In re M.G. and K.G., 2010 VT 101
By Elizabeth Catlin
We have here the third case in two weeks regarding the state child abuse and neglect registry. In terms of aiding the learning process, I believe the SCOV would have done better to issue this case first because it goes to an even more basic element of the process than “Child Abuse and Neglect Registry 101” (aka In re R.P. and B.P., 2010 VT 96) and “Child Abuse and Neglect Registry 202” (aka In re R.H., 2010 VT 95). Here in Child Abuse and Neglect Registry 001, the Human Services Board learns the same lesson that the SCOV taught the Department of PATH last week in In re McNally, 2010 VT 99: a recitation of the evidence presented by one of the parties is not the same thing as making your own findings of fact.
As usual, the facts of this case are the opposite of uplifting. The parents of a one-year-old and a three-year-old child got busted with all the makings of a meth and ecstasy lab in their basement. In addition to the drug bust, parents were investigated by the Department for Children and Families (DCF) for putting their children at risk of harm. Unsurprisingly, DCF concluded that the parents had put their children at such a risk and informed parents that their names would be added to the child abuse and neglect registry. Parents went through the various stages of appeal (refer to Child Abuse and Neglect Registry 202 if you want to know all about the registry and the appeals process—it is a long process, with many steps, and many bureaucrats—it might be like going through the 5 phases of grieving, or all 9 levels of hell, or even the 12 steps for addiction recovery).
After the “fair hearing” was held before one of the Human Services Board’s hearing officers, the hearing officer reversed the decision to include parents’ names on the registry, concluding that there was no evidence that the children had been placed at any risk of harm. Unfortunately for parents, the hearing officer’s decision was not supported by any factual findings. Instead, the hearing officer simply recited the evidence that DCF had presented. DCF noted this problem when it filed written objections to the hearing officer’s decision with the Board, but to no avail. The Board proceeded to adopt the hearing officer’s report verbatim, thus prompting DCF’s appeal to the Supreme Court.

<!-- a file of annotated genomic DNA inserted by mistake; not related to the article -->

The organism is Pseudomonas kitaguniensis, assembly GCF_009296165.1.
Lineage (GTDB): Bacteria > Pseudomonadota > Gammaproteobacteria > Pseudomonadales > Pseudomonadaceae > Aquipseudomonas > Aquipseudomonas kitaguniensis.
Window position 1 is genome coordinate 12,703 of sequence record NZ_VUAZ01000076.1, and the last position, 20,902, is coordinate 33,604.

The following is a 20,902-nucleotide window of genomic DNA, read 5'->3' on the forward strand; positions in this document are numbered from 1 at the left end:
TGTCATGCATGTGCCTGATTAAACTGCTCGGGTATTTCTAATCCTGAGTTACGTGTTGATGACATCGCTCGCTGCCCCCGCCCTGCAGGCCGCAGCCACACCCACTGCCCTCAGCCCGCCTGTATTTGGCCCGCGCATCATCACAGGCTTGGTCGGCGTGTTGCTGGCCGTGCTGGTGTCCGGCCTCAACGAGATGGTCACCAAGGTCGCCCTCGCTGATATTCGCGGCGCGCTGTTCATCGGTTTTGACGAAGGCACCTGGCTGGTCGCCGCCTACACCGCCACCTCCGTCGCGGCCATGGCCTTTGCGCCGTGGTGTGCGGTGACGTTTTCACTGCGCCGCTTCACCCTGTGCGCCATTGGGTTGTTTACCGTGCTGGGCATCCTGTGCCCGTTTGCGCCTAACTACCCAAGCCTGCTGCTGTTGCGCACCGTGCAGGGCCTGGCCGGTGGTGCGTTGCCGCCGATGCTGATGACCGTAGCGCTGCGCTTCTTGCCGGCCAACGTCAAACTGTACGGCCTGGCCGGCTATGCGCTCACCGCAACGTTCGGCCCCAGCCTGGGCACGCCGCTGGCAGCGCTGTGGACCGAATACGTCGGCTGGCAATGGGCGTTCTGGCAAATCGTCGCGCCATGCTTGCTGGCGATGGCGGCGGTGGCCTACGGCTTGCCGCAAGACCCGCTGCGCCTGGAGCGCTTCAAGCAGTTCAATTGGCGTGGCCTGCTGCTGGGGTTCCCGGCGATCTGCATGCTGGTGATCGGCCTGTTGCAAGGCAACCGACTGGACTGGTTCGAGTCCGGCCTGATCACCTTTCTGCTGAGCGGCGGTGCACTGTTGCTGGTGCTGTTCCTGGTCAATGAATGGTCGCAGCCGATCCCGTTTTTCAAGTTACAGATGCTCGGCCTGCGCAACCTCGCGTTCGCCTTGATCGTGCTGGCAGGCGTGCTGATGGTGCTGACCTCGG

It appears from the SCOV’s decision that when DCF arrived at the Court, it switched tactics a bit and tried to convince the Court that the hearing officer and the Board had actually adopted DCF’s proposed findings and just applied the law incorrectly and should be reversed on that ground. The SCOV wasn’t going there, though. Like a tough but fair parent itself, the SCOV had to make the same points with the Board that it also made with the Department of PATH in the McNally decision. The SCOV told the Board that reciting the evidence of the parties is not finding the facts and cannot form the basis for a decision—the decisionmaker has to go farther and make its own findings.
The Court doesn’t give much guidance on the formula for properly finding facts, but it seems that the decision maker must give some indication that she really owns the facts she is reciting. Maybe in this case it would have been as easy as adding one final sentence to the hearing officer’s report, “I believe DCF’s witnesses and other evidence.” But because the hearing officer and the Board did not find the facts, the Court could not simply apply the proper law to the facts and decide whether to affirm or reverse the decision. Instead, the Court sent the case back on remand. Hopefully the Board will be able to properly assimilate all of the new knowledge the Court has passed on to it in recent weeks. Luckily, the Court dropped a helpful footnote in this case, directing the Board to refer to Child Abuse and Neglect Registry 202 when it considers this case on remand.